Mayor Megan Barry’s full remarks on Jocques Clemmons case

Megan Barry (Photo: WKRN)

Remarks as Prepared by Mayor Megan Barry
Announcement by District Attorney General Glenn Funk
May 11, 2017

“To all of the many men and women who have diligently investigated the shooting on February 10th that claimed the life of Jocques Clemmons, I want to thank you for your hard work and your resolve to seek the truth about what happened on that fateful day.

And as Mayor, I know that decisions about justice must be made impartially and based on the facts and on the laws.

I know General Funk has thoroughly reviewed this case through a lens to ensure that if any criminal wrong-doing took place, it would be appropriately punished. General Funk has gone further than any prosecutor before him in ensuring that a shooting death caused by an officer be independently investigated as a way to promote the trust and confidence of the entire community.

Throughout this process, myself, Chief Anderson, and General Funk have been very intentional in not drawing conclusions until the case could be thoroughly investigated and the facts established.

Now that the District Attorney has closed the criminal case, there will be an administrative review of Officer Lippert’s actions to determine if the situation was handled appropriately and whether any disciplinary action is warranted, or if there needs to be any changes to policies, training, or procedure as a result of this incident.

This has been a challenging time for our city.

Over the last few weeks and months following the shooting, I’ve met with members of the community – from the family of Jocques Clemmons, to the NAACP, to clergy, to business people and African-American youth. One message has been consistent – a desire for positive actions – not just in the area of policing – but in equity and inclusion, opportunity and empowerment, in knowing that leaders in our government care – and want to do the right thing.

There are some in our community who are fearful or distrustful of the police, and we still have work to do as a government to promote greater support and trust and transparency – which we are seeking to address through accountability initiatives such as body-worn cameras and through community policing initiatives such as foot patrols to promote more familiarity between police officers and citizens.

General Funk has also outlined some suggested initiatives that may or may not be directly related to this case but he feels should be further reviewed going forward – Some of which we have already begun addressing.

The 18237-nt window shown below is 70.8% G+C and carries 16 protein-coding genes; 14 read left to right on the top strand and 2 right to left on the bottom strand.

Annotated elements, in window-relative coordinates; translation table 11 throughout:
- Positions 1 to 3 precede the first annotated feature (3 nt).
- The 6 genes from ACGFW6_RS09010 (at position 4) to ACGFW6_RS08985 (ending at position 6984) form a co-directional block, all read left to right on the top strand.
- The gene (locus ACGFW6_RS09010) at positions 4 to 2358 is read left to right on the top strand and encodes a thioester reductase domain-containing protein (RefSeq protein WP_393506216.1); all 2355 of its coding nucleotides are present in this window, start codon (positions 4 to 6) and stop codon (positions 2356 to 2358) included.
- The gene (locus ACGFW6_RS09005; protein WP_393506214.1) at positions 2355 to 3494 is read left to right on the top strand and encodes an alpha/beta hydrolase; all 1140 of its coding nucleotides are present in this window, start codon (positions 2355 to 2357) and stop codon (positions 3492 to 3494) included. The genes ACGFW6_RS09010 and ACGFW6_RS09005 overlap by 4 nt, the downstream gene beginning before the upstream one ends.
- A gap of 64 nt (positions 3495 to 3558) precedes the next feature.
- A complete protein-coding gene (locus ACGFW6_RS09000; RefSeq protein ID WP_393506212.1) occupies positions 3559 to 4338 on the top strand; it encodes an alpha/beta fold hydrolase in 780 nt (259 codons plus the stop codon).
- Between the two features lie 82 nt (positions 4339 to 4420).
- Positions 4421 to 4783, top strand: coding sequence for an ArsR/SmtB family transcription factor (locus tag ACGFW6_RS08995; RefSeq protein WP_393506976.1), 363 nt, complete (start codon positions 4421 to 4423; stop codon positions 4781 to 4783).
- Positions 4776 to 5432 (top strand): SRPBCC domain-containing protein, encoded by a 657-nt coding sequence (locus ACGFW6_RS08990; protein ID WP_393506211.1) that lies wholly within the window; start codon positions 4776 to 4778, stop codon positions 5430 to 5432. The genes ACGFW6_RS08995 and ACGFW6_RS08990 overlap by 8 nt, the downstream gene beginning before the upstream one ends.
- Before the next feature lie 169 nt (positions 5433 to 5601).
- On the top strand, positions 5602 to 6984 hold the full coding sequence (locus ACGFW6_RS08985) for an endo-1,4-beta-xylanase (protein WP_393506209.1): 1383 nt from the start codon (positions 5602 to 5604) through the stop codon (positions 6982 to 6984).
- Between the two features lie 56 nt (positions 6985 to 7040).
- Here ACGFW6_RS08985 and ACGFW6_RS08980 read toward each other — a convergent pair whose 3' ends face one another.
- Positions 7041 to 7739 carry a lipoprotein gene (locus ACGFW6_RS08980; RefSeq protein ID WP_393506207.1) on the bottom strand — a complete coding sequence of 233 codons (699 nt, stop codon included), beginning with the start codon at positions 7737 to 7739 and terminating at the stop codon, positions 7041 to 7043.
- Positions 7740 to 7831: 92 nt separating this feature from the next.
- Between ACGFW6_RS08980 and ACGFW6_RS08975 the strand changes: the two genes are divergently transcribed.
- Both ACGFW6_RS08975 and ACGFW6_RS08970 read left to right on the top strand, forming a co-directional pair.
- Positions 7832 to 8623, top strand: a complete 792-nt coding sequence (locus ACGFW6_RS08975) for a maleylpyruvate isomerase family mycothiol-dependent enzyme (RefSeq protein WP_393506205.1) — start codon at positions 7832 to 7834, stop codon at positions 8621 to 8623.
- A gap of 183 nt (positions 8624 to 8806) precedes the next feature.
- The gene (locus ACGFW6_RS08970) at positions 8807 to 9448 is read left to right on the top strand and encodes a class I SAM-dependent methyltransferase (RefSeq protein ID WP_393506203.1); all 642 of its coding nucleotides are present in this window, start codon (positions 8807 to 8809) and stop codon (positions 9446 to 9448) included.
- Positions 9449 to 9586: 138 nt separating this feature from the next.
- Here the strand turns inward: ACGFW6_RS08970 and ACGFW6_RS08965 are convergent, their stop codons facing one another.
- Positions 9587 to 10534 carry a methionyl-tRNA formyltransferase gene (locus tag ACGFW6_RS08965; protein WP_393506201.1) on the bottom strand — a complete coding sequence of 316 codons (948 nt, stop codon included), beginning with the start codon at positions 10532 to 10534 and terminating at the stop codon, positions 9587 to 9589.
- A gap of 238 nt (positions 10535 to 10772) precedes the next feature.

We’ve established an MOU with the TBI, MNDP, and DA so that in the future, police shootings that result in a death will be investigated solely by the TBI.

We have taken action to promote more diversity and inclusive hiring practices within the MNPD so we have a force that better reflects the composition of our city.

The mayor’s office, along with the Police Department, has been working closely with Judge Sheila Calloway on Restorative Diversion programs for our youth.

But we can always do more and we can always do better – as a government, as a community, as a people – to be a more equitable and to be more inclusive and to make sure that every citizen IS safe, every citizen feels safe, and every citizen has trust in our Police Department and government to serve them and to protect them equally.

Many people, including me, acknowledge that there are systemic issues in our criminal justice system that need to be addressed. Often – interaction with our police is a person’s entry point into the criminal justice system, and that is where we should begin to look at reform.

I, however, see a bigger picture. The majority of crime is rooted in poverty, and while we have to begin to reform the criminal justice system, we also have to make bigger and better strides to reduce and eliminate poverty in our most vulnerable communities. Improving policing is part of the solution and is important, but providing access to quality, affordable housing, providing access to better jobs and financial empowerment, providing access to high quality education – can greatly reduce everyone’s chances of having a law enforcement encounter with a police officer.

And since I came into office 19 months ago, we’re focused on just that – the bigger picture.

General Funk’s decision not to bring criminal charges against Officer Lippert does not close or end those conversations. We must endeavor to ensure that all voices and opinions are heard regarding the laws and policies that govern us all. There are no easy or quick answers, and the conversations can sometimes be difficult and painful, but I have confidence in our Nashville community that we can move forward in a way that makes us a stronger city for all.

Thank you.”

Click here to read more about the Jocques Clemmons case.